Black Sheep Gallery February is just around the corner! Less than two months until Spring.

We are introducing two interesting pieces by Lorne Reid, a complicated and sometimes troubled artist from Cape Breton, who passed away at the age of 39. Phil Ross, a well known art dealer from Ontario, described one of Lorne's paintings as an "absolutely haunting and powerful image. Not at all pretty. Actually quite unsettling ...". David Stephens, a close friend of Reid's, described his work as "a child-centred perspective, with simplified, easy flowing forms". David and Lorne collected the works of many of the local "folk artists" and opened the first such artist-run gallery in Cape Breton, Reid's Folk Art Gallery, which Elissa Barnard, the Halifax Chronicle-Herald Arts writer, described as "an airy second-floor room of play, innovation and unfettered colour". Lorne Reid has always captivated us with his rich and complicated images so it was not surprising that we jumped at the opportunity to purchase his sketch book. As with most artists, Lorne experimented with several styles. These two pen and ink drawings of a mermaid and a dressing room are from this sketch book.

We have looked at a lot of Everett and Maud Lewis paintings over the years and Maud's three-legged oxen aways bring a smile to our face. It seems that following her being featured in the nationally circulated Star Weekly on July 10th, 1965, people encouraged her to sign her work Maud Lewis so it was more recognizable as her work. Previously, she had signed her paintings with Lewis. It appears that Maud added the fourth leg to her oxen after she started signing her work Maud Lewis or M. Lewis. One wonders whether someone who read the article suggested that she add the fourth leg. Murray Barnard, the author of that article writes "Maude has been able to resist the urging of well-meaning acquaintances that she improve her style and paint like everyone else".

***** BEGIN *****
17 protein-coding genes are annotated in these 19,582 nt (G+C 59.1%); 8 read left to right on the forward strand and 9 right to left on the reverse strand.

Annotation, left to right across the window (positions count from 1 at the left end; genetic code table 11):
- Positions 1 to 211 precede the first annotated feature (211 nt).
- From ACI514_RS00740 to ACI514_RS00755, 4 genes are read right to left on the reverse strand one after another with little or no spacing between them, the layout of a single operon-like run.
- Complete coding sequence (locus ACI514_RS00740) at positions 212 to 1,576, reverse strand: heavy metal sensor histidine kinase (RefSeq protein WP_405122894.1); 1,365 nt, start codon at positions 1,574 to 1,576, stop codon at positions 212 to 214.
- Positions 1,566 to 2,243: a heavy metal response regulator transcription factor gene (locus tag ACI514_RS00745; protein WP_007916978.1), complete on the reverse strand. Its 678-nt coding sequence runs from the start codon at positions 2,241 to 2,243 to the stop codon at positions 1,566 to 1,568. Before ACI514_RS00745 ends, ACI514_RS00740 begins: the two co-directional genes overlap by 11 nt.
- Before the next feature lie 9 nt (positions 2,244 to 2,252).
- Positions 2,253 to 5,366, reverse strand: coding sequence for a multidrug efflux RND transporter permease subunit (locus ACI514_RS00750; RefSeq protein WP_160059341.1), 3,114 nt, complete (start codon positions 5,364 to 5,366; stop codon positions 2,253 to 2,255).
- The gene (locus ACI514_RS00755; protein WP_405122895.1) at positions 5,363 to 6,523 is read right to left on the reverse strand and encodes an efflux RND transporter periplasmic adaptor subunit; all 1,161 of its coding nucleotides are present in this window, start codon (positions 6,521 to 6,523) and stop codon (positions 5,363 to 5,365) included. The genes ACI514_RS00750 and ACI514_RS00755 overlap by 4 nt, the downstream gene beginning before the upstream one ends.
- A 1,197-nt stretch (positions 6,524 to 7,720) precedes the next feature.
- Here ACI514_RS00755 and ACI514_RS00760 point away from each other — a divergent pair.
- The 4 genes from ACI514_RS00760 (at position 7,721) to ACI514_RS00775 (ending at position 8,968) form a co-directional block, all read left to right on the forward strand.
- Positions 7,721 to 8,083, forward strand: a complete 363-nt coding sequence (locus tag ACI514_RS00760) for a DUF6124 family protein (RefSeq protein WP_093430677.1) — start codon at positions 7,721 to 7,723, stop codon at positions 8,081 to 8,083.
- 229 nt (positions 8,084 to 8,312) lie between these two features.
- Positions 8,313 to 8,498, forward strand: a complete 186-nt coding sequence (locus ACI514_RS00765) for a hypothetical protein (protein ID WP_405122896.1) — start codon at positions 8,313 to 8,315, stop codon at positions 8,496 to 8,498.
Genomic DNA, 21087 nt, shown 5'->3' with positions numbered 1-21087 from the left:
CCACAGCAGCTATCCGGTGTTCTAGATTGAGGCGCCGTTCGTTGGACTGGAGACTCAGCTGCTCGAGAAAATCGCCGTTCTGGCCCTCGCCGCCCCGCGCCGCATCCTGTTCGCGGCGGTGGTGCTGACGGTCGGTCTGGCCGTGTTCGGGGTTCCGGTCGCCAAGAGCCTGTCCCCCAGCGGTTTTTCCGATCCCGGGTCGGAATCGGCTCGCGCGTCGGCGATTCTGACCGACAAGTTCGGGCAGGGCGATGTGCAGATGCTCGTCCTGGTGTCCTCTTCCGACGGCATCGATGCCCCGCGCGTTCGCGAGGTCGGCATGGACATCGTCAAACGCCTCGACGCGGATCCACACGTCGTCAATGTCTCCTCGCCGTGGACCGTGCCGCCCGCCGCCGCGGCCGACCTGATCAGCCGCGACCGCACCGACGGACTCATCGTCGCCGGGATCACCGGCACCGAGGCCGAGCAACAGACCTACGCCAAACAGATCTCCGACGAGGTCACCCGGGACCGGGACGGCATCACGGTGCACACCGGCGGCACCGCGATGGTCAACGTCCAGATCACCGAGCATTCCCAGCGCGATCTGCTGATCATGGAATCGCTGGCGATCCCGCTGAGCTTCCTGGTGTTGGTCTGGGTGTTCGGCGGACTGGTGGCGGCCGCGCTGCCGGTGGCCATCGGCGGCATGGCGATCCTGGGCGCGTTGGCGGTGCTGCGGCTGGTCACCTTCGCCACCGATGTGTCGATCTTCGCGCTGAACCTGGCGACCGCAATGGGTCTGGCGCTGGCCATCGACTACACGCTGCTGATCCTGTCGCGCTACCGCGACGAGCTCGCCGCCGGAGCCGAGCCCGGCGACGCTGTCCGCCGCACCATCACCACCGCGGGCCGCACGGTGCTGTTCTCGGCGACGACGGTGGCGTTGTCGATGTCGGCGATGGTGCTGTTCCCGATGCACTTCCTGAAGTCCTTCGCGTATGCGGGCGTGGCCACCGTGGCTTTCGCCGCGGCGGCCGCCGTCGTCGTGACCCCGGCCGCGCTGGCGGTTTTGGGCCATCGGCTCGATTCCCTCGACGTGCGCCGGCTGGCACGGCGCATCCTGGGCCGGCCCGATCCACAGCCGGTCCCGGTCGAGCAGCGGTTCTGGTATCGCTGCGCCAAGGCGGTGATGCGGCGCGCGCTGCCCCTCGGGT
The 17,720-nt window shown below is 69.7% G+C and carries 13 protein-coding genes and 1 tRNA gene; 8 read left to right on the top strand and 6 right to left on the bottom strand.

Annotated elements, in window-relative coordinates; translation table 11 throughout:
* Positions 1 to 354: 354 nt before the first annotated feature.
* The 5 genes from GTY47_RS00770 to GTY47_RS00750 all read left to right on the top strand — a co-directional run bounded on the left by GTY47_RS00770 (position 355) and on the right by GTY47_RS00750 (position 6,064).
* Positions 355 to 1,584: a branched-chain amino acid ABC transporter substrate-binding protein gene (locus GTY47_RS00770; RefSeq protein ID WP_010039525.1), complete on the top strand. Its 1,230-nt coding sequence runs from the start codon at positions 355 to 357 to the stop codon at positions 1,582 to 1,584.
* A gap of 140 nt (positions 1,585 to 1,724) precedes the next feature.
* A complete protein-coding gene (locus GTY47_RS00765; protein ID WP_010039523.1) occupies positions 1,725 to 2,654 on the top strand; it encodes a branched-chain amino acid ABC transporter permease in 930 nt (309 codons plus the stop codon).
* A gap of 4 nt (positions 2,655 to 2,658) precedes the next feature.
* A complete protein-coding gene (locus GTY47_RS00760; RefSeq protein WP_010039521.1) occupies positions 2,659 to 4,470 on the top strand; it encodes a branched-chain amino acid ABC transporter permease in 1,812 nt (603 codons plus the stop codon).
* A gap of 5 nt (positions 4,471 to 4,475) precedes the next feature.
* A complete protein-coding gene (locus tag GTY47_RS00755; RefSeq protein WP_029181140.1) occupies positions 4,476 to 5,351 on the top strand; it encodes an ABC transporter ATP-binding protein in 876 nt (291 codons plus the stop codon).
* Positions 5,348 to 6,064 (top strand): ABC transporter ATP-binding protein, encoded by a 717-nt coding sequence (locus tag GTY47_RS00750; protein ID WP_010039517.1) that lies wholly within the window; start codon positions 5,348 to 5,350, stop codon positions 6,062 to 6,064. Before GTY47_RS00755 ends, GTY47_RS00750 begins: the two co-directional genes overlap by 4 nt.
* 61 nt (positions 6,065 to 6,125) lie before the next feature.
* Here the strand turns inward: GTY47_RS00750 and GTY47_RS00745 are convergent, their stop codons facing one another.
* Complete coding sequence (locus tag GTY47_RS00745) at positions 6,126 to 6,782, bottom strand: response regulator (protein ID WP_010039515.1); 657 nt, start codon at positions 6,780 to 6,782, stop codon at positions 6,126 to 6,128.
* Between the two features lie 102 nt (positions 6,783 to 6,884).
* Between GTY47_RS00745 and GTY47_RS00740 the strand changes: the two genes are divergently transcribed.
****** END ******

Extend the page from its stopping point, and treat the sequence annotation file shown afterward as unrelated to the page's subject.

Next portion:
In the painting of two oxen in winter by Everett that we are featuring this month, Everett has included the fourth leg as he has in all of his oxen paintings. It is thought that Everett's painting career started after the Star Weekly article when Maud could not keep up with the demand. This lovely painting by Everett is on greenboard. A charming feature of the painting is Everett's spelling of his name, Everii Lewis, on the back.

We also have a perky little blue bird by Cape Breton artist Jean Marc Poirier. We met Jean Marc a couple of decades ago at his studio not far from Cheticamp. The shelves of his shop were filled with rough carvings of various works in different stages of completion. Jean Marc's forte was creating colourful birds and roosters of all shapes and sizes.

The carving of two people playing Chinese Checkers by Mark Robichaud is an interesting piece. It is a detailed carving with spindle chair backs and a complicated construction of the table and chairs. The game board has many details with pin holes for the balls and ten small balls for each player. The painting on the carving is precise. When I met Mark he was living alone in a house on the back roads of the north shore of Nova Scotia. Cell service was nonexistent. Nonetheless, all of his works are painted in bright colours and usually depict charm and humour. He told me that carving was an enjoyable way for him to pass the time, and I'm certain this piece gave him many hours of pleasure.

And finally a great cat by Barry Colpitts. Barry and Bettianne's cat Muffy was the inspiration for his little spotted cats. Muffy was a Ragdoll cat and looked exactly like his carvings except the time Barry decided to paint the kitchen floor red and she turned a pretty pink for awhile.

Some great news about Ray Cronin's book Nova Scotia Folk Art An Illustrated Guide. It will be released on April 16, 2024. It is listed on the Nimbus Publishing web site at this link.

Be safe everyone.

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